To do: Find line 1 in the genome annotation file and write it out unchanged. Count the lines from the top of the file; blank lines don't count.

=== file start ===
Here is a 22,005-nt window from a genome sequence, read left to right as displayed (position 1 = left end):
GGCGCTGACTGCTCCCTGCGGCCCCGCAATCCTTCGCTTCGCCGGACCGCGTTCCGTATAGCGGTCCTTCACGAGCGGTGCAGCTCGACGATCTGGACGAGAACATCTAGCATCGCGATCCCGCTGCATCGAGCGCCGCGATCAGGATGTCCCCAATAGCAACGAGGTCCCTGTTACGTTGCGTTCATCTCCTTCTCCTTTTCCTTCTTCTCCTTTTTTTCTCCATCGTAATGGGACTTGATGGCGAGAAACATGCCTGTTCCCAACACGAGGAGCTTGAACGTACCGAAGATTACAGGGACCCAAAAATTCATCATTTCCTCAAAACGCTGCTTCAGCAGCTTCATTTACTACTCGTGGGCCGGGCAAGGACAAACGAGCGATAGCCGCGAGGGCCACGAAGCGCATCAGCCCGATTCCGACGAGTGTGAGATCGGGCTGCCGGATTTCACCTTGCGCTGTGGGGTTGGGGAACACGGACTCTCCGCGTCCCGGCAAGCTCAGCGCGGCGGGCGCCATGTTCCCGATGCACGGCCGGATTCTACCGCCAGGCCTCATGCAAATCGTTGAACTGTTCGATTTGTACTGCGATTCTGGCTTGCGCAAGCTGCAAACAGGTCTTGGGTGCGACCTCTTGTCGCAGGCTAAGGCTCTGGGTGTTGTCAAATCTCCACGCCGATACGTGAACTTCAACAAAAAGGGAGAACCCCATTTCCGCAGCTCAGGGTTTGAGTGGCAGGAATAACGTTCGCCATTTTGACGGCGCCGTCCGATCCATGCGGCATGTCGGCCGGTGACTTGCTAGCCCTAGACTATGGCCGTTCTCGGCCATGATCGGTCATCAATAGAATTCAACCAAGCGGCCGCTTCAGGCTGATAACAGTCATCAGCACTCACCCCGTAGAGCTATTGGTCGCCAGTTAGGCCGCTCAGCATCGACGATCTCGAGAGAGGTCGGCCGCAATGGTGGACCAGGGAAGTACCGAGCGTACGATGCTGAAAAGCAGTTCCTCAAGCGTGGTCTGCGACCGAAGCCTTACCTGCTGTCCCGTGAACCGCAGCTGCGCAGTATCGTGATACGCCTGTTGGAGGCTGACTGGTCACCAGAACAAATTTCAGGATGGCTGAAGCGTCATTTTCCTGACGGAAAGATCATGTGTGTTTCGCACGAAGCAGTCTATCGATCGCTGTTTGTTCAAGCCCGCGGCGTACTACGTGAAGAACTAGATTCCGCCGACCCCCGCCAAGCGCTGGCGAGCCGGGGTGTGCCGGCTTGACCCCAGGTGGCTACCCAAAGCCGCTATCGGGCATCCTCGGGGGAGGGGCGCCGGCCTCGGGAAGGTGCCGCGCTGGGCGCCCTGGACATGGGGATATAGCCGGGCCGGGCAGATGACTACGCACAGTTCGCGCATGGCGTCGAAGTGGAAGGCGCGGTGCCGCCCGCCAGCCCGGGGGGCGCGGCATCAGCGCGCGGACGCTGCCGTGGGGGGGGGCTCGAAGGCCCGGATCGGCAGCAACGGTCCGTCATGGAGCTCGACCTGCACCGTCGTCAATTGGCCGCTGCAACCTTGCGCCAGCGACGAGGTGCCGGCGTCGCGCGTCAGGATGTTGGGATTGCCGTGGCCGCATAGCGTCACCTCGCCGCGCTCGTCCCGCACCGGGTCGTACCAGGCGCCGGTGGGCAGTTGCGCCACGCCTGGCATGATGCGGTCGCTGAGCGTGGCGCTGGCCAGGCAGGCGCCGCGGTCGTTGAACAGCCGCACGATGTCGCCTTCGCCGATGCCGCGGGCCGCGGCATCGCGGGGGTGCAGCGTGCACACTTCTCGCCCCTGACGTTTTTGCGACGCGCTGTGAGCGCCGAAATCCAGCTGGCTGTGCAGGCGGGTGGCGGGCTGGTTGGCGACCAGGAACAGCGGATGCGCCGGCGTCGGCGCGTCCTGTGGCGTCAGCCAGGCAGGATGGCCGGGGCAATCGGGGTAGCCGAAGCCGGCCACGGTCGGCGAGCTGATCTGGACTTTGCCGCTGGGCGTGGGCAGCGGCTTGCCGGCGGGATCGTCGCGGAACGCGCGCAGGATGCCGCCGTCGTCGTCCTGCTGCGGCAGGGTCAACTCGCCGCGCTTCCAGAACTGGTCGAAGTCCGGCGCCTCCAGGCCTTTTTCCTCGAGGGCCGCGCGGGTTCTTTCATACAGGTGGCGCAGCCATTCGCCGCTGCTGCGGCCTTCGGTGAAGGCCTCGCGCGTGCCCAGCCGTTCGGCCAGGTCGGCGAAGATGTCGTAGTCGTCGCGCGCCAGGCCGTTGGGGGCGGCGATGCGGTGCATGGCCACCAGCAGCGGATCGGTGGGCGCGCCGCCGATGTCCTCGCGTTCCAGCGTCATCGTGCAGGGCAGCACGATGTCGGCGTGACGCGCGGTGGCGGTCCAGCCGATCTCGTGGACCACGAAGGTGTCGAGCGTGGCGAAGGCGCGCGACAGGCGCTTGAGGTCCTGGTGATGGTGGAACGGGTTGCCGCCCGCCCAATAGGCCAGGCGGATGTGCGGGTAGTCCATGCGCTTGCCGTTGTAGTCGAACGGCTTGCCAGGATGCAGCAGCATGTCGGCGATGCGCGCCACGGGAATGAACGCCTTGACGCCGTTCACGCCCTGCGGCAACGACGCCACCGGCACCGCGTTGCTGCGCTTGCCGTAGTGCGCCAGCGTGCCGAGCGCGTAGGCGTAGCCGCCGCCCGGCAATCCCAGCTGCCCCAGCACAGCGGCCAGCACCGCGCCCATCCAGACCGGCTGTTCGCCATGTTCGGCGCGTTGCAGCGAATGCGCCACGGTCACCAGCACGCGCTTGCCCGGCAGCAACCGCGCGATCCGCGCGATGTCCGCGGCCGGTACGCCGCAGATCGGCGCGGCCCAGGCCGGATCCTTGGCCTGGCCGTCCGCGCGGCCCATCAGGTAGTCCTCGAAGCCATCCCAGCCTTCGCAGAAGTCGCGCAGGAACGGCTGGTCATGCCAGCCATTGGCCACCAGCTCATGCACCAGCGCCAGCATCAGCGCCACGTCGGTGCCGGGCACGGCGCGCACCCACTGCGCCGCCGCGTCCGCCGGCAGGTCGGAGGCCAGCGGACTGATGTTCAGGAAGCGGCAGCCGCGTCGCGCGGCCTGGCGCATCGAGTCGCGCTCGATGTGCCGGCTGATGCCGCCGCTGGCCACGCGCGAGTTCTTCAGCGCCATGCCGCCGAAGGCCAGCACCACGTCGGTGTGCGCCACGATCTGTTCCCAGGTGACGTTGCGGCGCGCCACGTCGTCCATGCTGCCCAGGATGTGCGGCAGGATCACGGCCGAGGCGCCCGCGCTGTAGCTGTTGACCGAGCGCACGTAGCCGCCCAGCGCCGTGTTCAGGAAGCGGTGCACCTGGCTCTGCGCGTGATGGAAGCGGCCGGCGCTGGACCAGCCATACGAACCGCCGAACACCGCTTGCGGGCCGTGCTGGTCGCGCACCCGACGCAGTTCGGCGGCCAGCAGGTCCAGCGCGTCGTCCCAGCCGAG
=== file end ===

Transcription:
Here is a 22,005-nt window from a genome sequence, read left to right as displayed (position 1 = left end):